# .../Checkpoints/2019-11-24T04-32-56/model.ckpt-20 >> .../results_gen.txt 2>&1

Combining these results with a date echo (used for checkpoints) resulted in the following Makefile section

# ./../source/Makefile
terribleScan:
	echo $$(($$(date +%s%N)/1000000)) >> .../results_gen.txt
	python3 generate.py --samples 480000 --gc_channels=32 --gc_cardinality=5 --gc_id=0 --wav_out_path .../Generations/gen_genre-0_num-20.wav .../Checkpoints/2019-11-24T04-32-56/model.ckpt-20 >> .../results_gen.txt 2>&1
	$(($(date +%s%N)/1000000)) >> .../results_gen.txt
.
.
.
	python3 generate.py --samples 480000 --gc_channels=32 --gc_cardinality=5 --gc_id=4 --wav_out_path .../Generations/gen_genre-4_num-15000.wav .../Checkpoints/2019-11-24T04-32-56/model.ckpt-15000 >> .../results_gen.txt 2>&1
	echo $$(($$(date +%s%N)/1000000)) >> .../results_gen.txt

The checkpoints gave the following insight about how long the generation took.

From this we know the average time for generating each audio file took approximately 1909 seconds, or 32 minutes. The generation time for all audio samples took a total time of approximately 10 hours

Generated Samples

Listed below is the table linking each audio generation according to it’s genre and it’s checkpoint number. Due to size limitations we chose to display the initial and final audio generation to showcase the progression of the audio generation.

Genre/Step 20 15000
Hardcore
Classical
Hip
Metal
Rock

Please note that for more browser support, the original output wav files were transformed into mp3 files. The initial wav files are still in the same location.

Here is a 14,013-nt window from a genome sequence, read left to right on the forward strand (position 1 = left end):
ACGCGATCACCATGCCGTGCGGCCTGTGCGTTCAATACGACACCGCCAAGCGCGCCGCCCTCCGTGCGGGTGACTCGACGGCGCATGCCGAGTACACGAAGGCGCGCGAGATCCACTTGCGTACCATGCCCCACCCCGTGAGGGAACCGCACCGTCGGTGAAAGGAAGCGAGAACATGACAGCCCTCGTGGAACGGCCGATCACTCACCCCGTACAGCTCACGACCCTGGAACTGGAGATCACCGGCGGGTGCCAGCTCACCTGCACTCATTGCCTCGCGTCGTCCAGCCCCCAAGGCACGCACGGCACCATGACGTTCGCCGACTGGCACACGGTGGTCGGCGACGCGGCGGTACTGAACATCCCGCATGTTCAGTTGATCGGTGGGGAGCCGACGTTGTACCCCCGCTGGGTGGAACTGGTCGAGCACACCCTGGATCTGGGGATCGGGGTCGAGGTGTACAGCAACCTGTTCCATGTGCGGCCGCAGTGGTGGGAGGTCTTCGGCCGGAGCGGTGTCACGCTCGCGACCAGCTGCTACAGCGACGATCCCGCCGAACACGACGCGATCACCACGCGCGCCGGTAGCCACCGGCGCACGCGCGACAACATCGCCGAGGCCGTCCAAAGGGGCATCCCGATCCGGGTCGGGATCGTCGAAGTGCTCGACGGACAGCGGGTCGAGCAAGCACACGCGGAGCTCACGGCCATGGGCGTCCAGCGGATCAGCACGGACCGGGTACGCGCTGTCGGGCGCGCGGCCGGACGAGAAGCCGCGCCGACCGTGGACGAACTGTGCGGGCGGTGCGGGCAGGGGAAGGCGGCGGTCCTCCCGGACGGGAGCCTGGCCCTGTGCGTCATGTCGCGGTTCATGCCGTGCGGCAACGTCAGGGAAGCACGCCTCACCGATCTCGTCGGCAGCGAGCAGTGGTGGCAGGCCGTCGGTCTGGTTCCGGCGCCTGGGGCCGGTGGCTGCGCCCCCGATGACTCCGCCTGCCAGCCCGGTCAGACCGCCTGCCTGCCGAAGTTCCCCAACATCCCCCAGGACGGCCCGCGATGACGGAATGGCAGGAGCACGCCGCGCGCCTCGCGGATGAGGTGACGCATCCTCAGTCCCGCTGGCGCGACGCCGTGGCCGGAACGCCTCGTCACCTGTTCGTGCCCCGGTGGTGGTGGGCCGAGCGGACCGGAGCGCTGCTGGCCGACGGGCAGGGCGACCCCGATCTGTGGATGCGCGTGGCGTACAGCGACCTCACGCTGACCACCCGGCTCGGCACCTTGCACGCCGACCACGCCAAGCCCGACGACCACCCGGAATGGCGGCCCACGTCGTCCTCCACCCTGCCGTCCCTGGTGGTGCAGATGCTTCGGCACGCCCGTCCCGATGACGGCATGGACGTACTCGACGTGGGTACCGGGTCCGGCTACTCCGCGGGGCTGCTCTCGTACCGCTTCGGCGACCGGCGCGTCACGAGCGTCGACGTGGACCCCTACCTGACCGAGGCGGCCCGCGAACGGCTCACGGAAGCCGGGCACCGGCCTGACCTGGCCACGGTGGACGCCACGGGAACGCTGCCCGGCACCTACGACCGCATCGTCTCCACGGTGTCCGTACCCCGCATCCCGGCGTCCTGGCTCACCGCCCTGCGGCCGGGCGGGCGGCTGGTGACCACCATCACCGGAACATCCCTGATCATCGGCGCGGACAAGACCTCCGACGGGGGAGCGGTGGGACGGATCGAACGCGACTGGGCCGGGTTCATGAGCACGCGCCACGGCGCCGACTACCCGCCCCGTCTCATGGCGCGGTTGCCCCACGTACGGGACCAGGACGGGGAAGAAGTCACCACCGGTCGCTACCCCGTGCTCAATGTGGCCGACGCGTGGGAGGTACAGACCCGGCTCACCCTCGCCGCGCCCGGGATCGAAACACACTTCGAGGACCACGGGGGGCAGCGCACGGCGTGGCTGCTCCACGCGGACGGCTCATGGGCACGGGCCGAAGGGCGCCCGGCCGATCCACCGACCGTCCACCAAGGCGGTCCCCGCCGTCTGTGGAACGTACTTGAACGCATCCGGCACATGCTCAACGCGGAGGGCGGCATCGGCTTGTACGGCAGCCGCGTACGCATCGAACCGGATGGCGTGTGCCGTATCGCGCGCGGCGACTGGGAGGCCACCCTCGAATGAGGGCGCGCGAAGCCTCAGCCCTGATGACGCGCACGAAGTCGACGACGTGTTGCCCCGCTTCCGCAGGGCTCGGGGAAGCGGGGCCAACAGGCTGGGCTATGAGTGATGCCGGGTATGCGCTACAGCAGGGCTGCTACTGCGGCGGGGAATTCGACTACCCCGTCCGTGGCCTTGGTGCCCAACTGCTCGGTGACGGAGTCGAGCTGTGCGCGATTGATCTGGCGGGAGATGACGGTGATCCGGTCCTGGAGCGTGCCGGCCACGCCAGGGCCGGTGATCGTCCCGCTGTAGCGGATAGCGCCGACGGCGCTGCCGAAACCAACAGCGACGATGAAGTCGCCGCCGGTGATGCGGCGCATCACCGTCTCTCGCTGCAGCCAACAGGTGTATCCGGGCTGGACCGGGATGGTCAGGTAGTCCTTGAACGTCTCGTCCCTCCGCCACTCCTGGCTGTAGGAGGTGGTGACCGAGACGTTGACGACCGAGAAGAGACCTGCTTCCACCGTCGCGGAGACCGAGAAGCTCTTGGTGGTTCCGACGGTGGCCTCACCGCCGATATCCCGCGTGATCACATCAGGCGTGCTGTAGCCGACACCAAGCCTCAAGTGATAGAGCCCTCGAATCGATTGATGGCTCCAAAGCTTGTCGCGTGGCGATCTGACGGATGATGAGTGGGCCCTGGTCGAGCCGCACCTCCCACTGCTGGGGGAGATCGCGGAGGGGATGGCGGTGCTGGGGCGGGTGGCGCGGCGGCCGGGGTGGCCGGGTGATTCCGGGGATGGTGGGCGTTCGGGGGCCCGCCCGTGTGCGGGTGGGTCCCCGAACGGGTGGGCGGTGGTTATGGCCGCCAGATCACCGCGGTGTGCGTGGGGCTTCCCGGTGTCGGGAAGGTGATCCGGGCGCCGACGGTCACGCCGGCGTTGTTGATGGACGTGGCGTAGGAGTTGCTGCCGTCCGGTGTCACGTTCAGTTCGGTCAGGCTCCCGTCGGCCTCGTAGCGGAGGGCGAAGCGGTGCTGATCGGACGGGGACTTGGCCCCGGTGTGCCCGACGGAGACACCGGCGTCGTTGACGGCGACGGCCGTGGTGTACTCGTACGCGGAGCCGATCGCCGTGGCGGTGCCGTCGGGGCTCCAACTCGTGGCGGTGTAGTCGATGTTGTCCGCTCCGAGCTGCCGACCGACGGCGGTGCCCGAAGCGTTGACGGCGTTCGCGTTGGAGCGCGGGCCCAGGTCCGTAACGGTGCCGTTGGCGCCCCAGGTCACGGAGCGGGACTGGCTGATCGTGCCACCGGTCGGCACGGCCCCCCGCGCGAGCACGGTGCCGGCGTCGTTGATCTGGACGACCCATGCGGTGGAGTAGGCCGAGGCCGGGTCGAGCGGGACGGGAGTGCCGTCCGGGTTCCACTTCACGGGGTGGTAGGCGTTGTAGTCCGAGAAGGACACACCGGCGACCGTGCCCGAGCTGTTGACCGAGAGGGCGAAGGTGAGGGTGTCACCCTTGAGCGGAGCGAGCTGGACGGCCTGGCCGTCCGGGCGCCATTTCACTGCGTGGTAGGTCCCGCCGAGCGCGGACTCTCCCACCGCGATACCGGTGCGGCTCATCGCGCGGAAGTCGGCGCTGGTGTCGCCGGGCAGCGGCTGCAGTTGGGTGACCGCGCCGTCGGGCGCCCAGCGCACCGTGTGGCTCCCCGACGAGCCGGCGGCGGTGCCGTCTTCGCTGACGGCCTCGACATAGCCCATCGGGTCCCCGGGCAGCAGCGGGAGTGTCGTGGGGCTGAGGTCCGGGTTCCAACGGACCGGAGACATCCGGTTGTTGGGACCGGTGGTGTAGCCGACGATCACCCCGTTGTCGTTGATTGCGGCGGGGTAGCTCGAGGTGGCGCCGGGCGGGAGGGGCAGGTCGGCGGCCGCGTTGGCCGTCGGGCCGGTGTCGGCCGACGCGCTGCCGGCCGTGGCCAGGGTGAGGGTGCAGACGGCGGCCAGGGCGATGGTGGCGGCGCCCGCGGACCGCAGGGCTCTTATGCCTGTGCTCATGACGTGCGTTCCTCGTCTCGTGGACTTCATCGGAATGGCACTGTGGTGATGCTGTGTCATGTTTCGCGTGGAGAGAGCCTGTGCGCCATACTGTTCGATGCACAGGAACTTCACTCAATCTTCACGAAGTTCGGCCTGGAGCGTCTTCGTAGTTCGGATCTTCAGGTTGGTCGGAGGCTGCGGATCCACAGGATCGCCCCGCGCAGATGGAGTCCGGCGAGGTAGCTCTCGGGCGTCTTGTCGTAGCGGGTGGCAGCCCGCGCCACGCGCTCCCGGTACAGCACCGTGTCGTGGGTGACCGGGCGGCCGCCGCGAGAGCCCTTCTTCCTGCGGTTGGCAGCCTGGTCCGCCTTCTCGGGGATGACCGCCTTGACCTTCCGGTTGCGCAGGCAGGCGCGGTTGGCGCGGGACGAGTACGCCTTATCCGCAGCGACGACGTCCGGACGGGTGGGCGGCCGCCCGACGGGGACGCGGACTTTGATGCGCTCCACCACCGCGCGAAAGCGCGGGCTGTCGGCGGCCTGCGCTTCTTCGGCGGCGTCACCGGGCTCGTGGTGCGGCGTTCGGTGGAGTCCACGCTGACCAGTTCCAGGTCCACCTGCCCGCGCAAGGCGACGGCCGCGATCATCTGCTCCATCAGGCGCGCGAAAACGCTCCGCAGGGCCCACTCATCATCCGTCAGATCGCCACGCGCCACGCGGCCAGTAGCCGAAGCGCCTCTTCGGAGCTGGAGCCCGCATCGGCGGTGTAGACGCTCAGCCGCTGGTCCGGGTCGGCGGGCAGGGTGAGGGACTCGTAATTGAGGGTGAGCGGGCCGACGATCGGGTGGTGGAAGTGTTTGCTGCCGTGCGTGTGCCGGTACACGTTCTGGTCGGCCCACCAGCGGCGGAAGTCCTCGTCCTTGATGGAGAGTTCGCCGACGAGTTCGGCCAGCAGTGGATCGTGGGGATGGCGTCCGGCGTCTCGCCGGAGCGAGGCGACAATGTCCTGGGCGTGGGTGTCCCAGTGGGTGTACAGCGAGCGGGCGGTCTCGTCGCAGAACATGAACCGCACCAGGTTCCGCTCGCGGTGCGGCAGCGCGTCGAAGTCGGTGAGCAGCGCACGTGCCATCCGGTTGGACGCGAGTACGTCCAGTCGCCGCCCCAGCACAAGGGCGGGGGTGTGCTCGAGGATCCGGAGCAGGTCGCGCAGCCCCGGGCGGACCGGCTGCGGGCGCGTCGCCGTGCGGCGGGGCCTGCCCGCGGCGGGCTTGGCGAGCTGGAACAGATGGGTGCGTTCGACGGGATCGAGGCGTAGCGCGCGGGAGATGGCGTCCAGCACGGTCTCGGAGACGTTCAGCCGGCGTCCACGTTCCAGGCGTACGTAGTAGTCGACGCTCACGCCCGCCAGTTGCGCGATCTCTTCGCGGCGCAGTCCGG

Generated Samples Progression

Given none of these samples are up to the quality as any of the individually trained songs, the steps show clear progression towards real music.

Relatively comparing the audio samples from steps 20 to 15000, there are more song-like elements being introduced. There is still a lot of static, however there is more fluxuation and the base of song-like elements introduced.

Ordering the genres from top to bottem in order of the amount of songs available also help to show the difference in generated music quality (lower to higher data amount). The rock generated music appears to have a relatively higher quality than the hardcore music, which may be due to the increase of data for the particular genre. Speculations as to why the audio quality is still very low could include reasons such as lack of training time, training computation, or the complexity of the audio samples. The audio samples that we used included various instruments (including but not limitied to: vocalists, drumset, guitars, base guitars and electronics) compared to the original sampling of only pianos samples from the Youtube data set.

The rest of the data files (including the checkpoints at 5020 and 100020) are located here.

Models Used for the samples

We made sure to capture every 10th checkpoint during the training, however it was decided to load only the ones used for generating the audio samples.

You can find the models uploaded in the modelsUsed folder.

Conclusion

Though we weren’t able to generate music, through our process and relatively minimal training we were able to show progression towards actual music. This supports the original WaveNet paper, since the progression we created with our relatively limited training time and data shows the progression of the WaveNet model.

However, our particular experiment shows a large degree of underfitting. It is likely that the complexity of the model needed to be increased to accommodate the complexity of the music we chose. It is also possible that with more data, or with more detailed and specific data labels (‘rock’ is a genre that has so much variety it may as well be labeled ‘music’), we could train a more realistic generative model. It seems that simply increasing training time would not decrease the loss, as for a long period there were simply noisy fluctuations in the loss centered on a stable trendline, although with deep learning models it is possible that it would find some new gradient direction to optimize towards and leave its local minima after more training.

Libraries used


Basic Template sourced from: https://github.com/pages-themes/cayman